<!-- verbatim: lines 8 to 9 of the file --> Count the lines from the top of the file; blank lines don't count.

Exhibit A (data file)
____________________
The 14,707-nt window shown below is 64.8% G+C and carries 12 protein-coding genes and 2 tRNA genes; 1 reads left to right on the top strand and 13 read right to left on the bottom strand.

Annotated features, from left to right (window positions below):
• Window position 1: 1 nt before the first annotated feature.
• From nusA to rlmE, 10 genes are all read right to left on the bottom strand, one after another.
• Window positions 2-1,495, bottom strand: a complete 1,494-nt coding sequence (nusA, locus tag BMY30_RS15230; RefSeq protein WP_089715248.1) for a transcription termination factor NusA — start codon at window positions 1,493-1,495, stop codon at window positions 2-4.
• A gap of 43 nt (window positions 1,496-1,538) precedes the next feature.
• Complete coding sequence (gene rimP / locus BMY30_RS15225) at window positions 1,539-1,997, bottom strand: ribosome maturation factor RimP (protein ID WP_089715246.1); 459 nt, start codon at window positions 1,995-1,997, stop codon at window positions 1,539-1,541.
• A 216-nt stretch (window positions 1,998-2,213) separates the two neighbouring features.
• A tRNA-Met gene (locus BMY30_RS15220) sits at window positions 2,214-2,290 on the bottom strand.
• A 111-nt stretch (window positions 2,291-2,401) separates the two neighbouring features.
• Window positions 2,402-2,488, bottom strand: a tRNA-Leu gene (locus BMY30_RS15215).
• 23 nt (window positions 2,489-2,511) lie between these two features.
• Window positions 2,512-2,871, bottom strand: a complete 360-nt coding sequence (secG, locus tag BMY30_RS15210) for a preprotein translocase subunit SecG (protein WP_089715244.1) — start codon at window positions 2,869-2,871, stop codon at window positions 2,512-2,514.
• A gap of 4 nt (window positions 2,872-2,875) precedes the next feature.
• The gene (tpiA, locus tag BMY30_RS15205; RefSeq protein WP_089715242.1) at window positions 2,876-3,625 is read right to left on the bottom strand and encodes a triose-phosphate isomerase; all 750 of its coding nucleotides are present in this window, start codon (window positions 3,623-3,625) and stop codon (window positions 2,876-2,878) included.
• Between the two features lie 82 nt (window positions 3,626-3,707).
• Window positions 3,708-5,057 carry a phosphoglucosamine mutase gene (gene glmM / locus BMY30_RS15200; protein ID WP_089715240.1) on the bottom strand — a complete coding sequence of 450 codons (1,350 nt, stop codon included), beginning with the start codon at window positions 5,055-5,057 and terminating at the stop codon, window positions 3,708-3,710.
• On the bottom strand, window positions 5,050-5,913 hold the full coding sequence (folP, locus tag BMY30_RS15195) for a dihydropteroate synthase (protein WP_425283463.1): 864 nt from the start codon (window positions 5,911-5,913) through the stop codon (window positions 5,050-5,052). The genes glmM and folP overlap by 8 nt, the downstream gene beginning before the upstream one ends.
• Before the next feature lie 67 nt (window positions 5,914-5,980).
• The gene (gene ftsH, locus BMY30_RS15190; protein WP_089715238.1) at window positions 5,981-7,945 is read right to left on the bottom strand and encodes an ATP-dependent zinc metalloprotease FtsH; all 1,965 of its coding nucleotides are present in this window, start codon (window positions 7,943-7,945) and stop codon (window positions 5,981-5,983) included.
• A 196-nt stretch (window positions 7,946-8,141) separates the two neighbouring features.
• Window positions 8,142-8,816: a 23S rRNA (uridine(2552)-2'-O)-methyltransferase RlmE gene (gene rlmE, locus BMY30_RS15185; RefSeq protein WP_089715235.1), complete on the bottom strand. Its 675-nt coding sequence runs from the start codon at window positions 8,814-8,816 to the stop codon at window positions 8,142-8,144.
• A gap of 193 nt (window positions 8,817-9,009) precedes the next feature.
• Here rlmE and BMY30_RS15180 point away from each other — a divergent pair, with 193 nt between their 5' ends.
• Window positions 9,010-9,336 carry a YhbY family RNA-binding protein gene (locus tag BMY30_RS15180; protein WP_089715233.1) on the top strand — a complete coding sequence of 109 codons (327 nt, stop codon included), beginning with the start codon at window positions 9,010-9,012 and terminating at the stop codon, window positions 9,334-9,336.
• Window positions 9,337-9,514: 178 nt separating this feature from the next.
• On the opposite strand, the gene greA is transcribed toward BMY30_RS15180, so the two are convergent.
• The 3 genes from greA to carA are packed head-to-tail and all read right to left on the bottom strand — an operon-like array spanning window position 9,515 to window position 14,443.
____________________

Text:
• A 216-nt stretch (window positions 1,998-2,213) separates the two neighbouring features.
• A tRNA-Met gene (locus BMY30_RS15220) sits at window positions 2,214-2,290 on the bottom strand.